Recently I had the opportunity to tour a new distro for the food industry and I became aware of just what a pain it is to try to automate a refrigerated warehouse. I’ve spent some time working in logistics over the years, but this creates a whole new level of challenge that I hadn’t considered previously.
Warehouse at Hackeberga Castle (Photo credit: Mackmyra Svensk Whisky AB)
Obviously, any materials handling operation that exists in extreme temperatures is going to have its share of challenges, but some of these were unique to me.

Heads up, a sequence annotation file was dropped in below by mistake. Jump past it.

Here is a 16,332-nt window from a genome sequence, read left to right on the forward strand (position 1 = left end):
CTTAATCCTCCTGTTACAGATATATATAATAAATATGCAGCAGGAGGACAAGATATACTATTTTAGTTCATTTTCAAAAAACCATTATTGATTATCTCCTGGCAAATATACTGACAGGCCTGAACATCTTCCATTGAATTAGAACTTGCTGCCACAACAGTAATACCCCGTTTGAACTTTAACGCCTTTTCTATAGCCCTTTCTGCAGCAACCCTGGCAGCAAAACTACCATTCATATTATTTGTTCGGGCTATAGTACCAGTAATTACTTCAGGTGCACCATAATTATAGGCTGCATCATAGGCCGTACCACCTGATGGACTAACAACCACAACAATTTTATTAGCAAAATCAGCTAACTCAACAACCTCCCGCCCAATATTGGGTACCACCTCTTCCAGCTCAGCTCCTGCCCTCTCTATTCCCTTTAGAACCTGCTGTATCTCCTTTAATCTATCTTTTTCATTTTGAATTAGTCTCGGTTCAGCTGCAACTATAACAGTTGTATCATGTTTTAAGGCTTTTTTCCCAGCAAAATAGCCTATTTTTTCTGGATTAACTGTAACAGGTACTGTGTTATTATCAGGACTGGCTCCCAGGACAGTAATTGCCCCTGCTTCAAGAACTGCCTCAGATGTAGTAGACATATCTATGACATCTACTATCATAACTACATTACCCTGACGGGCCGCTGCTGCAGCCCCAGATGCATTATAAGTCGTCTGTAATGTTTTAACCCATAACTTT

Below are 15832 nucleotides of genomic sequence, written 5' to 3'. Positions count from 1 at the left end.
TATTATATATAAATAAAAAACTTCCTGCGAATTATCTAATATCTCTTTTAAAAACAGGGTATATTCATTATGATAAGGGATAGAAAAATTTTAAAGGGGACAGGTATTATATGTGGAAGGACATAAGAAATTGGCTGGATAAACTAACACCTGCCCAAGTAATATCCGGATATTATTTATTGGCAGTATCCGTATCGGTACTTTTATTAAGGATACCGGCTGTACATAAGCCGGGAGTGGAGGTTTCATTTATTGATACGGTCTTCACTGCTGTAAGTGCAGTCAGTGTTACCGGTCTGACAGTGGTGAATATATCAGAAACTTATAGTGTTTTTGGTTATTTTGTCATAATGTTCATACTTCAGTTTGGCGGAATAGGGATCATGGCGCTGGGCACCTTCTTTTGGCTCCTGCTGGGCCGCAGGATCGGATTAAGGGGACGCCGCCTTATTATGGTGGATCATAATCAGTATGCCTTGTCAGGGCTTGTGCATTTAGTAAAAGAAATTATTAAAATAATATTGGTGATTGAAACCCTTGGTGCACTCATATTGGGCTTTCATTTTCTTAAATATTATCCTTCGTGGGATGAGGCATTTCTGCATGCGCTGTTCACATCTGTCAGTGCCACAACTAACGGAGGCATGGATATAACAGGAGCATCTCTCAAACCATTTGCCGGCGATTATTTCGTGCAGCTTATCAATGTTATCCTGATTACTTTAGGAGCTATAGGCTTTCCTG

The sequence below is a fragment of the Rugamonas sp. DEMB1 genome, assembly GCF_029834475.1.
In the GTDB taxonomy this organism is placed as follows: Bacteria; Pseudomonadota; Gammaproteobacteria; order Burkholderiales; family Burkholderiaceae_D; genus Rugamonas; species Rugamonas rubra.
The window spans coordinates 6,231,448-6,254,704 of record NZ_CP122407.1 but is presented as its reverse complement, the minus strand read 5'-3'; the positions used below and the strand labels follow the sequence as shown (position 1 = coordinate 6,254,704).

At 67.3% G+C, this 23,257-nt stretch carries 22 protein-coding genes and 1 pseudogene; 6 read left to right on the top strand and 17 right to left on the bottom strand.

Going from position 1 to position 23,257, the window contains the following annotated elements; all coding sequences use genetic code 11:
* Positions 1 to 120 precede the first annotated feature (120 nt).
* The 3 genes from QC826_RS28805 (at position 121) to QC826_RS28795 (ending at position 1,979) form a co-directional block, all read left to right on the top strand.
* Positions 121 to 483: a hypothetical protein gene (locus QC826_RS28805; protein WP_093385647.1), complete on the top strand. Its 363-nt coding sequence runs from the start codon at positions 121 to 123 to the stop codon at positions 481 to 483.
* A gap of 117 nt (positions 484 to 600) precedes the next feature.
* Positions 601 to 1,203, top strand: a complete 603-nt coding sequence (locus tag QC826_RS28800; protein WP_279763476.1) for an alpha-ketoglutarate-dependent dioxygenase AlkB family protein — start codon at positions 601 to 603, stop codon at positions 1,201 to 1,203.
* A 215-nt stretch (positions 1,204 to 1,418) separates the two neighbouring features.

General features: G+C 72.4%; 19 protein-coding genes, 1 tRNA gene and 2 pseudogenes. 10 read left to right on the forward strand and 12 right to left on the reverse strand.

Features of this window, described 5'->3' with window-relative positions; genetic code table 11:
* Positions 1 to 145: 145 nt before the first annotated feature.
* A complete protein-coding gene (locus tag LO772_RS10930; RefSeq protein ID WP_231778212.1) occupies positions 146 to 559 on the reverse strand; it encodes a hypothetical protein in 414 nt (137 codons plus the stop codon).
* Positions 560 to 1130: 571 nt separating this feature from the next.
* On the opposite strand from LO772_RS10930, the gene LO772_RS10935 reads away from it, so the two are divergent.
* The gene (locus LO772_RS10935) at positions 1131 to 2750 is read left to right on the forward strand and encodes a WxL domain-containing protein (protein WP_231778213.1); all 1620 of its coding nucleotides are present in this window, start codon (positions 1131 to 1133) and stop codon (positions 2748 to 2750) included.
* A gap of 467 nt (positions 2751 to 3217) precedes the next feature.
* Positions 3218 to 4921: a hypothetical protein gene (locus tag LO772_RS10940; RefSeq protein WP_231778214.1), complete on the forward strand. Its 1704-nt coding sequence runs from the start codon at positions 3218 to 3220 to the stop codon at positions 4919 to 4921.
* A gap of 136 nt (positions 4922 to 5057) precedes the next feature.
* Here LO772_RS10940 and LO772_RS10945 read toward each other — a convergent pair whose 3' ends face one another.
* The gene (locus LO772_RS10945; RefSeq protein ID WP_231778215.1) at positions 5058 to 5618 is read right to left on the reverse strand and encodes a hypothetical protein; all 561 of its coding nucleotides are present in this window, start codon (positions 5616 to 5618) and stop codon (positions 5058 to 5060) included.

- Special lubrication is needed to prevent system failure (this is maybe a bit of a head smacker, but is still something that needs to be taken into account)
- Transitional zones are needed between extreme temperature areas. If you’ve ever gone into a walk in cooler at a grocery store that has one of those plastic curtains and a small room in between - it’s the same principal, easing the temperature transition, but still, as it was explained to me, can be a bit of a nightmare to set up efficiently.
- Condensation - this is going to happen no matter what you do and will cause some issues with machinery, but really wreaks havoc on photo sensors, so that has to be planned for as well.
All in all, very interesting stuff, and I have to say I had never thought about the unique challenges involved in a setup such as this.